By Cassandra Balentine
Businesses looking to leverage big data efforts benefit from visualization tools that provide context in an easy to understand format. This enables novice users to extract information for basic data inquiries without the help of IT.
Data visualization and analytic tools allow companies to identify new revenue streams, operational efficiencies, and underutilized resources, according to Josh Parenteau, director of market intelligence, Tableau.
These tools also present a unified view of data assets across data sources, which James Fisher, VP, global product marketing, Qlik, says can be revolutionary. “When combining a unified view with the ability to interactively explore and ask questions without having to be a data expert, users can unlock the power of analytics across the organization. This means more informed micro-level decisions adding up to transformational impact at the macro level and significant business value generation.”
Every industry and vertical can benefit from visual analytics software, including healthcare, government and law enforcement, insurance and banking, and retail.
Vinay Anand, senior director, product marketing, MicroStrategy, points out that data visualization products are unique in that they are utilized in a variety of compelling ways. “The biggest benefit we see for our customers are that they are data driven in every decision they make or action they take. And at all levels—from business teams to executives and it’s no longer the realm of IT,” he says.
Fisher sees a broad adoption of analytics and visualization tools across most industries in the market today with some being more involved than others. “Financial services and life science industries, for example typically have sophisticated deployments and a wide variety of advanced use cases whereas government and a few traditional industries are often earlier on their analytics journey.”
Fisher says healthcare presents a great illustration of a micro/marco data synergy. “Visual exploration is often the catalyst to identifying variation between physicians, which presents the opportunities for change and the resulting business value this can generate. A small reduction in patient length of stay for one common procedure, for example, can have huge ripple effects in reducing cost, freeing up beds for critical care, and improving patient outcomes,” she comments.
Parenteau has witnessed doctors using dashboards and visualizations to directly improve patient care in hospitals and even identify patients with particular risk factors to receive preventive treatment with no formal analytics training.
Another example is law enforcement, where police use analytics to identify high-risk victims and to deploy appropriate resources to the right place at the right time, reducing crime and improving community safety, says Fisher.
In insurance and baking, analytics drive advanced early warning detection processes. “This is helping multi-national organizations execute potential fraud and risk mitigation by connecting data from historically disparate systems, allowing users to see an entire ecosystem sometimes for the first time,” says Fisher.
Anand adds that the banking industry can better manage risk, identify new markets, and increase operational efficiency. Insurance companies can visualize agent productivity, analyze policies, and look at claims and risks under a new lens.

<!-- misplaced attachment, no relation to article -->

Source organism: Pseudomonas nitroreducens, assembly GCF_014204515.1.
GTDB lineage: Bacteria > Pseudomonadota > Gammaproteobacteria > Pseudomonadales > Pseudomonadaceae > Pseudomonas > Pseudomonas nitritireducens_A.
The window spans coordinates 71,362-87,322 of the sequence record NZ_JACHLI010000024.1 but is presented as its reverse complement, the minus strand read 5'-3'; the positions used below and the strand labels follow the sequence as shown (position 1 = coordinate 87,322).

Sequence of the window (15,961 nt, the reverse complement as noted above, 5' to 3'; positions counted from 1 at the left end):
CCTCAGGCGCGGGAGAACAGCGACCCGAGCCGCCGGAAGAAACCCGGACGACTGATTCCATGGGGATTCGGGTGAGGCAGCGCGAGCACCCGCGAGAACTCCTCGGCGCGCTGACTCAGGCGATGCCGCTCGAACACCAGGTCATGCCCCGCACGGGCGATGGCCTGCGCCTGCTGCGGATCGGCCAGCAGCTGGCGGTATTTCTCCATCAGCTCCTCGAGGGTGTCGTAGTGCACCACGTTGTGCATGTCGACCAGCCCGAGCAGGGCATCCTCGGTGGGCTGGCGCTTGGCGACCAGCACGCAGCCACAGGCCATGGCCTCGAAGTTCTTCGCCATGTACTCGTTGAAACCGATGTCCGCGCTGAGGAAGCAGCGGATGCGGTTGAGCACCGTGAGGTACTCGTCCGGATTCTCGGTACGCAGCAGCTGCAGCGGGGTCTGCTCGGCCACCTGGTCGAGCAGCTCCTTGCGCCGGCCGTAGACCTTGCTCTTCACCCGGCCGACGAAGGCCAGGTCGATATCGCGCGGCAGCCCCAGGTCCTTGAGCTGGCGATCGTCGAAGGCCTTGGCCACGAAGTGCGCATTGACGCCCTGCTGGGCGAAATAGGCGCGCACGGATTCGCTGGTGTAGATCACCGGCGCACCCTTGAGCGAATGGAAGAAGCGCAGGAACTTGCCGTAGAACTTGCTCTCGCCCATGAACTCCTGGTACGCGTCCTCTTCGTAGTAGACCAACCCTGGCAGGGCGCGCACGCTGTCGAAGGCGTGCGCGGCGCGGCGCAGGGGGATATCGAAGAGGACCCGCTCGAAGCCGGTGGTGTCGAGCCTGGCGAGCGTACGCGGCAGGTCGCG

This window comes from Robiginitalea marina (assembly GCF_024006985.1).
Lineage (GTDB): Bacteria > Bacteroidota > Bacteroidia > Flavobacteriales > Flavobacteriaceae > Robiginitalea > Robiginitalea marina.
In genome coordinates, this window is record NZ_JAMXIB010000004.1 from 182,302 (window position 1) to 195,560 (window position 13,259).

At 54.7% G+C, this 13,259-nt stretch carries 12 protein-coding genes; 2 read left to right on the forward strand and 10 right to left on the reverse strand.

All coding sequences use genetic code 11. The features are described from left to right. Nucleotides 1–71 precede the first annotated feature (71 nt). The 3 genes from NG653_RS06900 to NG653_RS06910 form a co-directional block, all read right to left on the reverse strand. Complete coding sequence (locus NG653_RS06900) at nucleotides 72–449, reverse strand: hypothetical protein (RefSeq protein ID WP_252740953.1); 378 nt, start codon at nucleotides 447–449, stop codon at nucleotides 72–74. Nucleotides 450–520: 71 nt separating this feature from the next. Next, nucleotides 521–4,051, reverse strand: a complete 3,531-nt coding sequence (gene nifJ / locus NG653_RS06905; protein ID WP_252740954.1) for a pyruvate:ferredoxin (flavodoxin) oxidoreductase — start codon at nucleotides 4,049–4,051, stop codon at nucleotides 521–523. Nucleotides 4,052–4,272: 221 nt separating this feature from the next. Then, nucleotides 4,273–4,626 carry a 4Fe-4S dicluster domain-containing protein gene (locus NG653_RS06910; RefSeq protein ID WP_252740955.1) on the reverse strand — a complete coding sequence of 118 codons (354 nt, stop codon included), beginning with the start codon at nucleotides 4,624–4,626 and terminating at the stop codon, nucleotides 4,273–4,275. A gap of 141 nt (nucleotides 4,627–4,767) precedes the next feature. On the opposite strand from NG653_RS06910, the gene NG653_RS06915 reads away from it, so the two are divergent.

He adds that retail organizations use digital visualization tools to improve store efficiency, drive sales, and deliver a better shopping experience for customers as well as boost their understanding of how each product, sales representative, and store location are improving in real time.
While data visualization tools are a game-changing solution when done right, several challenges prevent optimal use.
Parenteau believes that for many, the biggest challenge is understanding where to begin. “Some tools have a steep learning curve and aren’t very intuitive or easy to use without technical expertise or coding experience.”
Anand agrees, noting that the biggest challenge users face today is taking the first step. “Once that is taken it’s fairly easy to engage the broader part of the organization.”
Another challenge is accessing data. “Many tools don’t offer the ability to connect to your data in all sources, rendering them effectively useless. If you can’t connect to all of your data, whether it’s on premise or in the cloud, you can’t make true data-driven decisions,” says Parenteau.
For less data-savvy users, Anand says the biggest challenge is finding the right way to slice and dice the underlying data to find insight worth visualizing. For savvy data users, the biggest challenge is remembering that not all users are as savvy as them. “I can’t tell you how many times I’ve seen analysts come up with brilliant insight, make a nice visualization out of it, and then not bother to title it or label the axes properly. The result is that nobody actually takes away the right thing from the visualization and their work is wasted.”
For power users, Anand says the challenge around governance doesn’t necessarily step from the technology itself, but from the techniques or processes they have implemented. “Due to explosive growth of available data and to collect and analyze, it’s become increasingly important for data visualization tools to ensure the accuracy and legitimacy of the information before it is analyzed.”
Many organizations look to data visualization tools to improve business processes and performance and better leverage their data.
“In our experience, every industry and vertical has the opportunity to benefit from the data visualization and discovery process,” says Anand. “The types and sources of information vary by industry, but the goal remains the same—identify faster and more accurate insights to act upon.”